News Release

September 24, 2015

 
FOR IMMEDIATE RELEASE

 
                  Contact : Nina Martines
                                  Public Communications Inc.
                                  312.558.1770
                                  nmartines@pcipr.com
 

Note: Images of Kamba and her offspring may be downloaded below:
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Gorilla Born at Brookfield Zoo
 
     Brookfield, Ill.—The Chicago Zoological Society, which operates Brookfield Zoo, is happy to announce the birth of a western lowland gorilla to 11-year-old Kamba on September 23. Kamba has grown up in a strong, stable family group at Brookfield Zoo, where she has gained the social experience and confidence she needs to be a good mother.

Kamba and her infant can be seen in the zoo’s Tropic World: Africa habitat along with Koola (Kamba’s mother), 20; Nora (Koola’s second daughter), almost 2; Binti Jua (Koola’s mother), 27; and JoJo (the infant’s sire), 35. This birth marks four generations of western lowland gorillas currently in the group at Brookfield Zoo.

The pairing of the adult female gorillas at Brookfield Zoo, including Kamba, with JoJo, who arrived in 2012 from Lincoln Park Zoo, is based on a recommendation from the Association of Zoos and Aquariums’ Western Lowland Gorilla Species Survival Plan. A Species Survival Plan is a cooperative population management and conservation program for select species in accredited North American zoos and aquariums. Each plan manages the breeding of a species to maintain a healthy and self-sustaining population that is both genetically diverse and demographically stable. Currently, 339 western lowland gorillas live in 48 accredited North American zoos.

JoJo is one of the most genetically valuable males in the Western Lowland Gorilla SSP population and is an especially good match for the adult females at Brookfield Zoo. “Having JoJo come here has been a great success story and demonstrates the collaboration among the zoo community to effectively care for this critically endangered species,” said Craig Demitros, associate curator of primates for the Society. JoJo has a calm disposition. He was very playful with his offspring at Lincoln Park Zoo and he has shown the same interaction with Nora at Brookfield Zoo. “We anticipate he will continue to be playful with Kamba’s infant as it gets older,” added Demitros.

A newborn gorilla weighs between 4 and 5 pounds at birth. The infant has a strong grip and will cling to Kamba’s abdomen. When the infant is 3 months old, zoo guests will be able to observe it riding on Mom’s back with the infant’s white rump tuft signaling baby on board. About a month later, it will start to sample small pieces of food. However, nursing will continue until it is 3 to 4 years old. Also, at 4 months old, the infant will start to explore on its own but will stay within arm’s reach of Kamba.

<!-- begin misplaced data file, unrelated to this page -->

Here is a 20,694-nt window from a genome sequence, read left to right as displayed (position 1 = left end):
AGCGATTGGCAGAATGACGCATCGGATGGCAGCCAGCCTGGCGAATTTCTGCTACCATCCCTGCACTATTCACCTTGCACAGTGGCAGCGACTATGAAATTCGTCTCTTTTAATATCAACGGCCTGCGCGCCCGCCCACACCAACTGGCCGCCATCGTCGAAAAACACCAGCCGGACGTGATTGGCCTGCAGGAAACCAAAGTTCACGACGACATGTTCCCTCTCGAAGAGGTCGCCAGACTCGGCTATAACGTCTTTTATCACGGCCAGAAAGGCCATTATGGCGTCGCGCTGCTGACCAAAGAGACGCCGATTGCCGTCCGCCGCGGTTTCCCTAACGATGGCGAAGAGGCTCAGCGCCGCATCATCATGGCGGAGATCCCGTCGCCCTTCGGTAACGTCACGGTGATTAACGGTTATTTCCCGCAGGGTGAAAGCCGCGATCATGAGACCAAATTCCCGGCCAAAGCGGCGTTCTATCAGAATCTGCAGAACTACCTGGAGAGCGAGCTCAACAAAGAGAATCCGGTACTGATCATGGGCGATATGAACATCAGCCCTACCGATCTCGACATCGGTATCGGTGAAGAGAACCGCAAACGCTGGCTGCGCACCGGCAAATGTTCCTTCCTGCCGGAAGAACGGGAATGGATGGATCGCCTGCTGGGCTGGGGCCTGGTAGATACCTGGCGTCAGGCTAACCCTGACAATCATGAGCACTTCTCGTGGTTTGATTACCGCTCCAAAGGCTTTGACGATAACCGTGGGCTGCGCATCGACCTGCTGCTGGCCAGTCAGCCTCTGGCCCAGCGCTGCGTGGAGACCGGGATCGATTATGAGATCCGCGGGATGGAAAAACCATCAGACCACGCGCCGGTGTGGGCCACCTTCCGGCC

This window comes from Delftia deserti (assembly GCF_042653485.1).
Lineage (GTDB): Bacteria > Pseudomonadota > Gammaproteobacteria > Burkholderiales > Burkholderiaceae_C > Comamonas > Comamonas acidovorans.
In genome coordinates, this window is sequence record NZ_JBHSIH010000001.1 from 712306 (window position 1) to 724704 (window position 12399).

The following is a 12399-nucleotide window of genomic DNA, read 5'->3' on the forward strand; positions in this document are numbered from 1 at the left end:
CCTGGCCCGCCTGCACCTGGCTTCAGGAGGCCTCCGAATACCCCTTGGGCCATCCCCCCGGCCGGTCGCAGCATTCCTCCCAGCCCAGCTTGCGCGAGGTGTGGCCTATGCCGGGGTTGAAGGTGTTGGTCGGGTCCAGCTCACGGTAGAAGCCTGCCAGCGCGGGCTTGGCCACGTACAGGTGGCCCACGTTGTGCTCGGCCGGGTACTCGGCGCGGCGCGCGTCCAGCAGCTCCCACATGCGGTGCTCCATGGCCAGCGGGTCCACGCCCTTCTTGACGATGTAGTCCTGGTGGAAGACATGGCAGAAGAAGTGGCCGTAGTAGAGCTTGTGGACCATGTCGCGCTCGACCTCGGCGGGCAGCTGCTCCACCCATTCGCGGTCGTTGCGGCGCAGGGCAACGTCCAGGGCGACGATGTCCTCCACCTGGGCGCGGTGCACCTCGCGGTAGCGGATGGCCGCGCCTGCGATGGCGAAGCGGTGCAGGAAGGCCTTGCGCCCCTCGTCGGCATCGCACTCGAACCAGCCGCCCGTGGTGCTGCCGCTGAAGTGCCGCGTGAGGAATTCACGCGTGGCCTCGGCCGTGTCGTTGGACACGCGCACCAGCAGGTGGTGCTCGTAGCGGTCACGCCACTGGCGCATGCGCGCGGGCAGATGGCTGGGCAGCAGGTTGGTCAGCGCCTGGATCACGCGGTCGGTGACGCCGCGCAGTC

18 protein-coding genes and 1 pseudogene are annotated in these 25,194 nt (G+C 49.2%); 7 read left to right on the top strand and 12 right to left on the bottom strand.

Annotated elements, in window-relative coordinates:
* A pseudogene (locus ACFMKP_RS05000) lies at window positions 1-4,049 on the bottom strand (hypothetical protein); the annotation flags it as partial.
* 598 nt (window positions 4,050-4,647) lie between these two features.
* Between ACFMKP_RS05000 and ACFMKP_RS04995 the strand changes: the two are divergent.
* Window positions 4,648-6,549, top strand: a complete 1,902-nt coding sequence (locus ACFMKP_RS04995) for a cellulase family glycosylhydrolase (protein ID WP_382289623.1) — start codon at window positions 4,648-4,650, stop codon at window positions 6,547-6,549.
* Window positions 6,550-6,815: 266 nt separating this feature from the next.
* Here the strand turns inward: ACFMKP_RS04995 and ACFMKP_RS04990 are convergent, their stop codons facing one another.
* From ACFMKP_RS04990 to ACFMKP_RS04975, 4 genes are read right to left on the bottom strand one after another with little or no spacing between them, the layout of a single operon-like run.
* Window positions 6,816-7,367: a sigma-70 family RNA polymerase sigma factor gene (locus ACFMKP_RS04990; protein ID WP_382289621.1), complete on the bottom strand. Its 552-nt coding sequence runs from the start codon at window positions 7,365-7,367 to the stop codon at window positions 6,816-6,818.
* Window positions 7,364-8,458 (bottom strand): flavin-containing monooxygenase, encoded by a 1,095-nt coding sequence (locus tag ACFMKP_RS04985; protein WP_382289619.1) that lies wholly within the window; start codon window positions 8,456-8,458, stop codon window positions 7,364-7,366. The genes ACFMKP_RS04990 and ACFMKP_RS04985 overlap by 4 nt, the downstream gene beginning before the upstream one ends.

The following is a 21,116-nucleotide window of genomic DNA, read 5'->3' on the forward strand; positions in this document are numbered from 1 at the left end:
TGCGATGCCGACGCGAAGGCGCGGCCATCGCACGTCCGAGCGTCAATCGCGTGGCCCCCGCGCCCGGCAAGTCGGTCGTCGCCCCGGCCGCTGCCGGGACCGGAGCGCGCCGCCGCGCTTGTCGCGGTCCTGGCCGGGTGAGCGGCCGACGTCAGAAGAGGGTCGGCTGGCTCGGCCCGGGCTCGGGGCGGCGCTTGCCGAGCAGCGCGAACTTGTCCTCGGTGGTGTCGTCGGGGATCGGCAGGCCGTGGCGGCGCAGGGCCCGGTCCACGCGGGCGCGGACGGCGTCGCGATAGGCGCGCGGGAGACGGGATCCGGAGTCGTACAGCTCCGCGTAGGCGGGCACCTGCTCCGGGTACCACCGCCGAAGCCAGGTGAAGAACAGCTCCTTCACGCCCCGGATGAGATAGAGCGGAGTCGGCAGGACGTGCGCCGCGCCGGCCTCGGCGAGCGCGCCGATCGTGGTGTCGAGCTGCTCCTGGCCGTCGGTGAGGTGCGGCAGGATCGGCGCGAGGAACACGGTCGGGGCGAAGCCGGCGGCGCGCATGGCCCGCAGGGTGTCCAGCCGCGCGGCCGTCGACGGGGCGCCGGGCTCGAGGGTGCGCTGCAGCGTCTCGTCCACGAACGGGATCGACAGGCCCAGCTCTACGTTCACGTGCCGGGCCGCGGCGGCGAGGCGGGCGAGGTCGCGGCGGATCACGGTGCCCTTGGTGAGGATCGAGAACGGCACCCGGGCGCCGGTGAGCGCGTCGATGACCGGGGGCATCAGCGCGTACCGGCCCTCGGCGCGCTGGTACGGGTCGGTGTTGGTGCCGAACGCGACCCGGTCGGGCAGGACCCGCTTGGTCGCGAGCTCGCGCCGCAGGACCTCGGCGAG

Gorillas live in social groups comprised of one adult male, several adult females, juveniles, and infants. As they reach sexual maturity, both males and females typically leave the group in which they were born. They either establish a new group or join an existing one.

Western lowland gorillas are critically endangered primarily due to commercial hunting for the bushmeat trade, diseases such as the Ebola virus, as well as the illegal pet trade and habitat destruction from logging. It is not known how many western lowland gorillas survive in their native West Africa (the forests of Cameroon, Equatorial Guinea, Gabon, Nigeria, Congo, and Angola). Some estimates have been between 90,000 and 110,000 individuals, but new surveys are needed to determine whether or not this figure is exaggerated.
 
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About the Chicago Zoological Society
The Chicago Zoological Society, which manages Brookfield Zoo, inspires conservation leadership by connecting people with wildlife and nature. The Chicago Zoological Society is a private nonprofit organization that operates Brookfield Zoo on land owned by the Forest Preserves of Cook County. The Society is known throughout the world for its international role in animal population management and wildlife conservation. Its Center for the Science of Animal Care and Welfare is at the forefront of animal care that strives to discover and implement innovative approaches to zoo animal management. Open every day of the year, the zoo is located off First Avenue between the Stevenson (I-55) and Eisenhower (I-290) expressways and is also accessible via the Tri-State Tollway (I-294), Metra commuter line, CTA, and PACE bus service. For further information, visit www.CZS.org.
 
 
 

MEDIA CONTACT:

Sondra Katzen
Media Relations Manager
Office: 708-688-8351
Cell Phone: 708-903-2071
E-mail: Sondra.Katzen@CZS.org

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